- Identification of Spectrum Neurodevelopmental Sequelae in CHDS Cohort
In this pilot study, CHDS will identify cases of spectrum of neurodevelopmental sequelae including ADD, ADHD, learning disabilities, sensory processing disorders, mental illness, emotional disturbance, social cognitive deficits, and autism spectrum disorder in the CHDS cohort grandchildren. This study prepares for the first three generation study of autism in relation to CHDS mothers exposures.
- The Epidemiology of Growth Factors and Immune Function in Pregnancy: Relation to Maternal Breast Cancer
The project investigated the relation between prospectively obtained measures of serum markers of placental function in pregnancy and breast cancer.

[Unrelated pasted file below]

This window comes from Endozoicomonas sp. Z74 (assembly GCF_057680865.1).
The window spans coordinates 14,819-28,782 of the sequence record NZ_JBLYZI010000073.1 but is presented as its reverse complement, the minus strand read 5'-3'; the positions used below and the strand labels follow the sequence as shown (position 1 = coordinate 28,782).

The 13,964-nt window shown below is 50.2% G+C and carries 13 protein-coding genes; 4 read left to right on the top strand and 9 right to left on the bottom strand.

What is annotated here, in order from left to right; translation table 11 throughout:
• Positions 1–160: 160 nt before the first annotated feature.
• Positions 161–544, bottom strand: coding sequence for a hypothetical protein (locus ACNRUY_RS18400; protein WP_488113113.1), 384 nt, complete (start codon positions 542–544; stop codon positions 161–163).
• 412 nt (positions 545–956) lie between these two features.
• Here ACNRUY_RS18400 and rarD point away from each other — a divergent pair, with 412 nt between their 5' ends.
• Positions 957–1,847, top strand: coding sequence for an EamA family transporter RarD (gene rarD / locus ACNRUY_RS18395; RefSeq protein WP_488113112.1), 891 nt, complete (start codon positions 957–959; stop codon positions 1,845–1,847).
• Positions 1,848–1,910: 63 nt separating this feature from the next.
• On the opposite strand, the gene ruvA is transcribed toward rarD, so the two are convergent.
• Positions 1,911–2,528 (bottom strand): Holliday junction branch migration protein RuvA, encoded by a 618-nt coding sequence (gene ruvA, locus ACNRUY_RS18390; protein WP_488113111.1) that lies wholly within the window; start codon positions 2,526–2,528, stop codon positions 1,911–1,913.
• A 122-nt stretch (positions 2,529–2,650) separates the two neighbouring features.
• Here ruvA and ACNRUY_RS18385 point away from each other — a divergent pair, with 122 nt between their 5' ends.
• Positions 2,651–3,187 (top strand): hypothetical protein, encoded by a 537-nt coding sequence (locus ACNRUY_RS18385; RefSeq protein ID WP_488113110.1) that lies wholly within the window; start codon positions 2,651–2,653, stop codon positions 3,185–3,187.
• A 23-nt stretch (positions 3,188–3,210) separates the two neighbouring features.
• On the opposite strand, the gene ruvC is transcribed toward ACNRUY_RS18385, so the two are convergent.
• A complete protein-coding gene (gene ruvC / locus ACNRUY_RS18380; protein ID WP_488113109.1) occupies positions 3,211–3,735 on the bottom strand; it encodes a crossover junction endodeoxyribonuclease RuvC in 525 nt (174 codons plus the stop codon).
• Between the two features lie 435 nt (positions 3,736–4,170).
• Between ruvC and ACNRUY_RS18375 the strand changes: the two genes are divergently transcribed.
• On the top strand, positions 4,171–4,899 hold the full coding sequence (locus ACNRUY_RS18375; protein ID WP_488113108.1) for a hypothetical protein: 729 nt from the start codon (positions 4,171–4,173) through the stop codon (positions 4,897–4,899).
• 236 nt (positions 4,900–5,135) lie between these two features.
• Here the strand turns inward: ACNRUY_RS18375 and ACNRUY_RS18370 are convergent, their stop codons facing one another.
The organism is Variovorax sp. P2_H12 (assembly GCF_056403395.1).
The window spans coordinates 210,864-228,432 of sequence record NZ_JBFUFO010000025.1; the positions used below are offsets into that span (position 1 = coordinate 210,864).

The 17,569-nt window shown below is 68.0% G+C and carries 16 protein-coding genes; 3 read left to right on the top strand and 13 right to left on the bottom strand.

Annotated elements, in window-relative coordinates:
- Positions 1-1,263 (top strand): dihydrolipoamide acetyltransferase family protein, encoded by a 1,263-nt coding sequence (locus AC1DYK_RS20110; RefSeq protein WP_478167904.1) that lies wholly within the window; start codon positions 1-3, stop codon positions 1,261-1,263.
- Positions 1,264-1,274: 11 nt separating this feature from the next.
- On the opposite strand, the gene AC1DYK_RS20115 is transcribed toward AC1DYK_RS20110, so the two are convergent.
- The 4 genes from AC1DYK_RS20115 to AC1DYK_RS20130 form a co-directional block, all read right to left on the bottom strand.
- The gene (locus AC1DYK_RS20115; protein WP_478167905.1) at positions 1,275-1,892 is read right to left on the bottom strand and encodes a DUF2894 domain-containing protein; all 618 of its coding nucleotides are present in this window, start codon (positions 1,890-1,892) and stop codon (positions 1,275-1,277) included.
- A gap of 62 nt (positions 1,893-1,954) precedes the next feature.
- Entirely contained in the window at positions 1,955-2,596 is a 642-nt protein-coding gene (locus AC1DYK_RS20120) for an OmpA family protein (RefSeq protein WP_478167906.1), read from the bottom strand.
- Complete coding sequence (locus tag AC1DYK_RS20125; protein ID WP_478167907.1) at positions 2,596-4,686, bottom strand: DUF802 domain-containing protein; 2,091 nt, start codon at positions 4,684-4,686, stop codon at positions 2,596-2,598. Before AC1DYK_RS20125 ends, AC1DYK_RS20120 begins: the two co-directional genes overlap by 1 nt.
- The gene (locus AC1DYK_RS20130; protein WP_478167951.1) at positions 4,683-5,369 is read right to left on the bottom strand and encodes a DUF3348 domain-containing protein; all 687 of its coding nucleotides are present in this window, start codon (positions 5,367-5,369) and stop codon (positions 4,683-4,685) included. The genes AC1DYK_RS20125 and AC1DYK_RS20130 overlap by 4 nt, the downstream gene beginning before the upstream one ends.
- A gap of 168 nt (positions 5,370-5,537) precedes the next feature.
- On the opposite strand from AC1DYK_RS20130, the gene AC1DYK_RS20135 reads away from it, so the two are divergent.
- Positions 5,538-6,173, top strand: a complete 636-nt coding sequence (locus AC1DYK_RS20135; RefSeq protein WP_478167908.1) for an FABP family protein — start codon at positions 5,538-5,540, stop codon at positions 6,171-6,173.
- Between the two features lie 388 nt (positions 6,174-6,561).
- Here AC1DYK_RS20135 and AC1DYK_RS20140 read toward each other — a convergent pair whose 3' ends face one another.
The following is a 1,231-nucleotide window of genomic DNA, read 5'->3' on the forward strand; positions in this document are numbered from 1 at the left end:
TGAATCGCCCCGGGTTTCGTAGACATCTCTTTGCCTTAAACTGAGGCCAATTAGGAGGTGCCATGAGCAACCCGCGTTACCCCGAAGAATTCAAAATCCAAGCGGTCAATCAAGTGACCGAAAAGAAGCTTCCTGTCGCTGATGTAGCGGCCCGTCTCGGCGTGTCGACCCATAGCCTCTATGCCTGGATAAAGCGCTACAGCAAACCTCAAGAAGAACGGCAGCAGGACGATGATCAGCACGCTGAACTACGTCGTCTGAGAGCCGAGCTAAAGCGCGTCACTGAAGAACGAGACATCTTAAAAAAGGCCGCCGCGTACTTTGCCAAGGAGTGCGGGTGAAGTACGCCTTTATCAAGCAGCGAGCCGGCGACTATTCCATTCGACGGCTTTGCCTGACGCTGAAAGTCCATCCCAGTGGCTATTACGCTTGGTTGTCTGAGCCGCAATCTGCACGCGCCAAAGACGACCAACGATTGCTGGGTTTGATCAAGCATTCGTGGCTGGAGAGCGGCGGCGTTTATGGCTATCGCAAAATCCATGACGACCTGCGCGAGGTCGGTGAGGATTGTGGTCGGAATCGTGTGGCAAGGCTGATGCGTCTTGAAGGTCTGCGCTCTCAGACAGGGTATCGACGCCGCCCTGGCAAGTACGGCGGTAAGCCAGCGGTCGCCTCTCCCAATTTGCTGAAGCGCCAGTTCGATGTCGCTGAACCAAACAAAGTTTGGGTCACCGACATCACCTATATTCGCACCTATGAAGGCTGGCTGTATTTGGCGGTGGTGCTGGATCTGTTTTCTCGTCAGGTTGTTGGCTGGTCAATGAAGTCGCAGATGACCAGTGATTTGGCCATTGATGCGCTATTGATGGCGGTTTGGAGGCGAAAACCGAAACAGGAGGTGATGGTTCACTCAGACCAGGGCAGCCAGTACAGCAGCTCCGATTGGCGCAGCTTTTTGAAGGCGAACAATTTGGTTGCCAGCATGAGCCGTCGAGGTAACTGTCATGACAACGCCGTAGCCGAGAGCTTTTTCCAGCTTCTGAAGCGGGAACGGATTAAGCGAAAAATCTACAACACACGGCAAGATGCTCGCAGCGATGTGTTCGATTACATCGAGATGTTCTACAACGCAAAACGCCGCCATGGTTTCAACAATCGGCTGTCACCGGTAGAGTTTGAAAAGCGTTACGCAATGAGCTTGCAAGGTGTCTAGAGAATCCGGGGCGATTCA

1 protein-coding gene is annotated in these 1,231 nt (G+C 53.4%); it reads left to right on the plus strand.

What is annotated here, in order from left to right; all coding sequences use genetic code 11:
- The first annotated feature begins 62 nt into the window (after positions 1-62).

- Prenatal Exposure to Organochlorines and Fecundability
A prospective study to investigate the relation between prenatal exposure to environmental chemicals and fecundability (time to pregnancy) in adult CHDS daughters.
- Linking Neighborhood and Individual ACEs to Breast Cancer
We will examine adverse experiences in childhood (ACEs) measured at the neighborhood and individual level over the course of childhood and construct pathways to risk of breast cancer (age at menarche, breast density) from infancy through adolescence, correlated with characteristics of place of residence. Focusing on neighborhood level ACEs will allow us to apply what we have learned to create a California map to identify current childhood populations at risk.
- Chemical Safety During Breast Cancer Susceptibility Windows
Development of chemical testing that interrogates effects on high impact pathways in humans is likely to be most effective for identifying and controlling dangerous exposures. This project planned to discover some of these pathways for pregnancy and in utero windows of susceptibility by implementing metabolomics in the CHDS, including the first investigation of paternal contributions to daughter's breast cancer.